This quartet is representative of Ligeti’s determination to put the abstractions of his German contemporaries in their proper place. The tempo indications of each of the five movements are in Italian, but with more attention to the use of modifiers than the indicators of speed. [...] One way to approach Ligeti’s attentiveness to this labeling is to consider the journey through its five movements in terms of the modulation of energy levels. Even the ‘calmo’ of the second movement is haunted by the preceding ‘nervoso.’ As a result, the listener becomes aware of an increasing intensity of energy that hits a fever pitch in the fourth movement, after which, in Ligeti’s own words, the music ‘spreads itself out just, just … like a cloud.’ The second quartet thus unfolds (in about the same amount of time as the first) almost as the distillation of a classical tragedy in five acts.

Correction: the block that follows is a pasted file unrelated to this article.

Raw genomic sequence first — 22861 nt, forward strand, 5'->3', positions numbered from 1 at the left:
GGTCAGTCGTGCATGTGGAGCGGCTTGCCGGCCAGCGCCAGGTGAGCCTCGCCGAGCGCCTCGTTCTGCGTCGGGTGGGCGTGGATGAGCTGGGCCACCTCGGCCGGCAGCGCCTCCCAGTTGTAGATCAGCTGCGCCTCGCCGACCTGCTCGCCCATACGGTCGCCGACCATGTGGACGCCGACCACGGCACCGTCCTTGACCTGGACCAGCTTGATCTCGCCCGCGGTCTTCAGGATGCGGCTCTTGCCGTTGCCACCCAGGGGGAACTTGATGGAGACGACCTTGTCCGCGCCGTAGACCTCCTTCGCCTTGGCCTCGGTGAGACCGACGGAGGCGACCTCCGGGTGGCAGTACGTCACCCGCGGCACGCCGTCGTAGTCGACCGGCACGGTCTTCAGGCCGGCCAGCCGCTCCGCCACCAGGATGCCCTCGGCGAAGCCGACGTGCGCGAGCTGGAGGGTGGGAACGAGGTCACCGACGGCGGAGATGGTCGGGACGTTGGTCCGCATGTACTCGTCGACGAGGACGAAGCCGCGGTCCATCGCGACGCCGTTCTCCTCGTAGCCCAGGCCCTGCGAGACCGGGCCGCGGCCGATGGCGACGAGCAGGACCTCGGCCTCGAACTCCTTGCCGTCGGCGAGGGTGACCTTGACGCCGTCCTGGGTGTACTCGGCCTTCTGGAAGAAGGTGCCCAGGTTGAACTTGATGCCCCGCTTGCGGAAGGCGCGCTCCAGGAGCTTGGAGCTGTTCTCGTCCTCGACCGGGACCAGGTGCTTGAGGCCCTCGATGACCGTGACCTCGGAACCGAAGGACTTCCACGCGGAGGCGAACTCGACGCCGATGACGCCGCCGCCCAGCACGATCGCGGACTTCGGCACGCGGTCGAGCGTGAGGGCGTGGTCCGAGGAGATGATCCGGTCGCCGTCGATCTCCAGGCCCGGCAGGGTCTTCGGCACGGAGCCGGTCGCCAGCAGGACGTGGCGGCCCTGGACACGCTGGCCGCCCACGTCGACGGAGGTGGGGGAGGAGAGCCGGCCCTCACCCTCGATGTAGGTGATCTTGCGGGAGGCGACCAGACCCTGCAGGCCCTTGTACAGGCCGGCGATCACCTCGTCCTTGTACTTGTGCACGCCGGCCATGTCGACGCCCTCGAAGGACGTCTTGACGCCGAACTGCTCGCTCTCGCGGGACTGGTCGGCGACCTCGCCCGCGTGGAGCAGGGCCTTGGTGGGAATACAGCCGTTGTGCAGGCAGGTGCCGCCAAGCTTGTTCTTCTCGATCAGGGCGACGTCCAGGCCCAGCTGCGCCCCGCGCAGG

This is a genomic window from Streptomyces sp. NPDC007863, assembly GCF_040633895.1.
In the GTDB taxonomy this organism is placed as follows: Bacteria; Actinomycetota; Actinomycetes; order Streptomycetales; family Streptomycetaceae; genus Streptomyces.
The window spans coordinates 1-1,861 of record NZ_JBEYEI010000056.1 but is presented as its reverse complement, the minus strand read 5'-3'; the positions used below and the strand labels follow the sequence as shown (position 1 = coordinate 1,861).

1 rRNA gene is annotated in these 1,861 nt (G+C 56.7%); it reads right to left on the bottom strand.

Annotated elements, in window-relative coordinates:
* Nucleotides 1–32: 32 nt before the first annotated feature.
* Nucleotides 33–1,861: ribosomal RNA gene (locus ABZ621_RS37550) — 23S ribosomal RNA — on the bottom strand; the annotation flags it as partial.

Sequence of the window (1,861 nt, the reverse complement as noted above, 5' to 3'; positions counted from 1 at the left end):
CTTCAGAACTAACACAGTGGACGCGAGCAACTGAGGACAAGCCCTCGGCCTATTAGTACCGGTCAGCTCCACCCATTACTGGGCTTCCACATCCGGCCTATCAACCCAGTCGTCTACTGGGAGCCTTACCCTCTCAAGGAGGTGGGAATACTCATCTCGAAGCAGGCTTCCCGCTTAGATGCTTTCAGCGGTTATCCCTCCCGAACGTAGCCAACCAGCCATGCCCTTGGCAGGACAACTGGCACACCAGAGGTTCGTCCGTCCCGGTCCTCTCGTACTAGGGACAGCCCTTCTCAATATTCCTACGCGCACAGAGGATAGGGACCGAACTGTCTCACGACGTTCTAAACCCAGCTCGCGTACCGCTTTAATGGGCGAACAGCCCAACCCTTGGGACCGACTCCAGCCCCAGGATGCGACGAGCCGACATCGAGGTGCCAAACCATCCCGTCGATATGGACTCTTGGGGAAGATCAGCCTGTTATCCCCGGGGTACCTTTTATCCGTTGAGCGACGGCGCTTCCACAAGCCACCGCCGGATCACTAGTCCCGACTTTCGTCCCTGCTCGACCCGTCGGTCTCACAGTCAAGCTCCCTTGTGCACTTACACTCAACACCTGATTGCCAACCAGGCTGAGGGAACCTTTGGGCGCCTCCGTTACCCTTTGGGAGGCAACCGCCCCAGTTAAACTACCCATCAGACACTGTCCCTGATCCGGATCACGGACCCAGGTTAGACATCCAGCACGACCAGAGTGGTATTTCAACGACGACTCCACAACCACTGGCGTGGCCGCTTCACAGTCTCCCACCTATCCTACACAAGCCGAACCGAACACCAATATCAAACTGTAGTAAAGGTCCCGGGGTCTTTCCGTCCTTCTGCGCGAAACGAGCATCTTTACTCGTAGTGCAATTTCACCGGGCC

The Keller Quartet was founded in 1987 at the Liszt Conservatory of Music, where Ligeti had once taught. All of its members were students there, but none of them studied under Ligeti. They perform with an acute awareness that dramatic expressiveness is as essential as a solid technical command of all the marks on the score pages. As a result, each of these decidedly different aspects of Ligeti’s approach to chamber music thrives with its own sense of immediacy and its own characteristic rhetoric.